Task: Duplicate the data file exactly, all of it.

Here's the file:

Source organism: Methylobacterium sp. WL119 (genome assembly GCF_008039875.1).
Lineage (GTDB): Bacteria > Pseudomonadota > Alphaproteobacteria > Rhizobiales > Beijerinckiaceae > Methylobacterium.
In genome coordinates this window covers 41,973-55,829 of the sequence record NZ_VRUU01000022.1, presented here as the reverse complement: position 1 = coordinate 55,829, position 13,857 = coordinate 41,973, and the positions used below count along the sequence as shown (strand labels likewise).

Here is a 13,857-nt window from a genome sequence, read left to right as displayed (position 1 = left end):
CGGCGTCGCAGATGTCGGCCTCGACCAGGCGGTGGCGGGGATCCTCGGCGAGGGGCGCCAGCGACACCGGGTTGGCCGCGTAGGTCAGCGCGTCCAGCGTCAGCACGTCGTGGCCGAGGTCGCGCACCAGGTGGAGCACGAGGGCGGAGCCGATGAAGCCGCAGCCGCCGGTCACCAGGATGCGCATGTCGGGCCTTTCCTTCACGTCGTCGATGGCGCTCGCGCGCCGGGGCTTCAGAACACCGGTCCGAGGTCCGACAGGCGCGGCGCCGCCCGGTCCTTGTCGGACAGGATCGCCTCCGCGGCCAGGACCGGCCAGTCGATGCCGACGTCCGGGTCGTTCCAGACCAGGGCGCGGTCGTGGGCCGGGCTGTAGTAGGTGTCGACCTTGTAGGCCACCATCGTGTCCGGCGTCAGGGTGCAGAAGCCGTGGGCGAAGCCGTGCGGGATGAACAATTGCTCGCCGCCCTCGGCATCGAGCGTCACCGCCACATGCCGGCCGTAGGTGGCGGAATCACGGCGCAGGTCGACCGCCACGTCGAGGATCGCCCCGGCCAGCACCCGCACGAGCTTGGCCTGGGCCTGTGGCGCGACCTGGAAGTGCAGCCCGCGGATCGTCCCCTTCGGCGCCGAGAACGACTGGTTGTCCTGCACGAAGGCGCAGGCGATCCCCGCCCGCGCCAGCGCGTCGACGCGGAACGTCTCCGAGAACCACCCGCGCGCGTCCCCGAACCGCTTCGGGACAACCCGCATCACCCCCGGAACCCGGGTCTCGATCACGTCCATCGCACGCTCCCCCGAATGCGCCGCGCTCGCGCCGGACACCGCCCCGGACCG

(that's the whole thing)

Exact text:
Source organism: Methylobacterium sp. WL119 (genome assembly GCF_008039875.1).
Lineage (GTDB): Bacteria > Pseudomonadota > Alphaproteobacteria > Rhizobiales > Beijerinckiaceae > Methylobacterium.
In genome coordinates this window covers 41,973-55,829 of the sequence record NZ_VRUU01000022.1, presented here as the reverse complement: position 1 = coordinate 55,829, position 13,857 = coordinate 41,973, and the positions used below count along the sequence as shown (strand labels likewise).

Here is a 13,857-nt window from a genome sequence, read left to right as displayed (position 1 = left end):
CGGCGTCGCAGATGTCGGCCTCGACCAGGCGGTGGCGGGGATCCTCGGCGAGGGGCGCCAGCGACACCGGGTTGGCCGCGTAGGTCAGCGCGTCCAGCGTCAGCACGTCGTGGCCGAGGTCGCGCACCAGGTGGAGCACGAGGGCGGAGCCGATGAAGCCGCAGCCGCCGGTCACCAGGATGCGCATGTCGGGCCTTTCCTTCACGTCGTCGATGGCGCTCGCGCGCCGGGGCTTCAGAACACCGGTCCGAGGTCCGACAGGCGCGGCGCCGCCCGGTCCTTGTCGGACAGGATCGCCTCCGCGGCCAGGACCGGCCAGTCGATGCCGACGTCCGGGTCGTTCCAGACCAGGGCGCGGTCGTGGGCCGGGCTGTAGTAGGTGTCGACCTTGTAGGCCACCATCGTGTCCGGCGTCAGGGTGCAGAAGCCGTGGGCGAAGCCGTGCGGGATGAACAATTGCTCGCCGCCCTCGGCATCGAGCGTCACCGCCACATGCCGGCCGTAGGTGGCGGAATCACGGCGCAGGTCGACCGCCACGTCGAGGATCGCCCCGGCCAGCACCCGCACGAGCTTGGCCTGGGCCTGTGGCGCGACCTGGAAGTGCAGCCCGCGGATCGTCCCCTTCGGCGCCGAGAACGACTGGTTGTCCTGCACGAAGGCGCAGGCGATCCCCGCCCGCGCCAGCGCGTCGACGCGGAACGTCTCCGAGAACCACCCGCGCGCGTCCCCGAACCGCTTCGGGACAACCCGCATCACCCCCGGAACCCGGGTCTCGATCACGTCCATCGCACGCTCCCCCGAATGCGCCGCGCTCGCGCCGGACACCGCCCCGGACCG